We have read with interest the paper by Casiraghi et al.1 concluding that hepatitis C virus (HCV) infection acquired early in life (through blood transfusions) shows mild features and a slow progression during the first 35 years after exposure. Similar results came from previous retrospective studies in adults transfused early in life for cardiac surgery or for leukemia.
Chronic HCV infection is generally associated with mild liver disease during the first two decades of life in both transfused and perinatally infected children. Nevertheless, recent data in the literature and our own experience suggest the need for caution regarding the prognosis of HCV infection acquired in childhood. Regarding the short-term prognosis, cases of severe hepatitis and cirrhosis can be seen throughout childhood and adolescence in children without underlying diseases. About 7% to 10% of Italian children with chronic hepatitis C develop liver-kidney microsomal autoantibodies, and we could observe that liver disease is more severe and progressive in these patients than in a comparable population of HCV-infected children without serological markers of autoimmunity.2 Also, we have recently seen 3 children who had developed compensated cirrhosis in the first decade of life, apparently in the absence of known comorbid conditions and autoimmunity. All 3 were male, with alanine aminotransferase levels greater than twice the normal throughout observation, and with history of maternal drug abuse. Only one mother was coinfected with human immunodeficiency virus (HIV). Birnbaum et al.3 reported 3 similar cases, ages 4–11 years, but with decompensated cirrhosis and with evidence of HIV coinfection in 2 of 3 mothers (abuse was not disclosed). Maternal HIV/HCV coinfection and maternal drug abuse are independent risk factors for vertical HCV transmission; drug abuse seems to favor HCV infection of maternal peripheral blood mononuclear cells, which in turn would transmit the infection from mother to offspring.4 Whether these early events may have relevance on the outcome of infection and disease remains to be elucidated. Nevertheless we are closely following HIV-seronegative children with high alanine aminotransferase levels and history of maternal abuse and/or HIV coinfection.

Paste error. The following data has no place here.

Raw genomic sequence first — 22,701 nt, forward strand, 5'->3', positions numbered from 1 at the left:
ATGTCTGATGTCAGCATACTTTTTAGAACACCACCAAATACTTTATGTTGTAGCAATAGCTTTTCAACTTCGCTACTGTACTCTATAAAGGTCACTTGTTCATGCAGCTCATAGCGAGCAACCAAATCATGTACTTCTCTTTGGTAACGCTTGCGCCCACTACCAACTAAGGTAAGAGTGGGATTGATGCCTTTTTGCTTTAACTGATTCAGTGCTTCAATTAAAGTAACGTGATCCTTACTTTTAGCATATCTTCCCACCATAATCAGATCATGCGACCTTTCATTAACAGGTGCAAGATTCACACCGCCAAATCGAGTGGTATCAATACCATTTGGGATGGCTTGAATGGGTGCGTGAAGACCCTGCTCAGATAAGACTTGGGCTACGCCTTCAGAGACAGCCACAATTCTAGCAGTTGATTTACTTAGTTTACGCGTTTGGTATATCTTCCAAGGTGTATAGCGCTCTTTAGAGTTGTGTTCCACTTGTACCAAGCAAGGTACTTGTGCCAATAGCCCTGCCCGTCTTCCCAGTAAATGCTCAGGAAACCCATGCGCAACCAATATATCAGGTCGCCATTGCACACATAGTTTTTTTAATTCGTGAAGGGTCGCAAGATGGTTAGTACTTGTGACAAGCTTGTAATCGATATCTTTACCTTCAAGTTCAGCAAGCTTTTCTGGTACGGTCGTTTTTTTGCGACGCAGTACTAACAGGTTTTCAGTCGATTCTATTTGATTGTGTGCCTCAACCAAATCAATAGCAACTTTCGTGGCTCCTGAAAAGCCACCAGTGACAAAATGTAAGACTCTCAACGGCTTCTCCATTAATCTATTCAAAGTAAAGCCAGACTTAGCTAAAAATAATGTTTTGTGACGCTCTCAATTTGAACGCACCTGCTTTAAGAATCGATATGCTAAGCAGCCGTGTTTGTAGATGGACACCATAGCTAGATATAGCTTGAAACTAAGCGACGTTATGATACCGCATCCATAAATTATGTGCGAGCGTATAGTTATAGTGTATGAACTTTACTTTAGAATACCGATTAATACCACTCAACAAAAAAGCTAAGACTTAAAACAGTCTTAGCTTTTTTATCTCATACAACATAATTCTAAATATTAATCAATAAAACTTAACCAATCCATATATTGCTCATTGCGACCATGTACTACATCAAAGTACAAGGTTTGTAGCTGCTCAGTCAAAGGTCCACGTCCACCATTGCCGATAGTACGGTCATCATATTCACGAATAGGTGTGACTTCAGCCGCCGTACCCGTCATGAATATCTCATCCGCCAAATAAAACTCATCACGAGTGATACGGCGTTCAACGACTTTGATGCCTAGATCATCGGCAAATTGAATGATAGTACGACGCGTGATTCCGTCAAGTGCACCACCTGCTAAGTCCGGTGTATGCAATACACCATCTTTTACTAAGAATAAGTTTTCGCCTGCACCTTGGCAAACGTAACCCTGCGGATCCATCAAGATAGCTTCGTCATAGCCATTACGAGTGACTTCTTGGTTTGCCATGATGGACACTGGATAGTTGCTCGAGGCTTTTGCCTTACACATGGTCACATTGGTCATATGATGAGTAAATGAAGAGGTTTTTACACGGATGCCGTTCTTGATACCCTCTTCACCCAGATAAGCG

Regarding medium/long-term prognosis, it appears that older adolescents and young adults have higher rates of liver fibrosis than do younger children, independent of comorbid conditions, and we have recently shown increasing rates of fibrosis in serial biopsies of children on long-term follow-up.5 Casiraghi et al.1 show that virus replication is maintained for decades in their patients; thus progression of liver disease could occur at any time, especially considering that exposure to cofactors of liver damage increases in youth and adulthood.
Following these considerations, we hope that the apparently benign profile of pediatric HCV infection will not discourage or delay research in the therapy of this disease, taking into account that children have a long life expectancy, and that an efficient and well-tolerated treatment regimen would be cost-effective.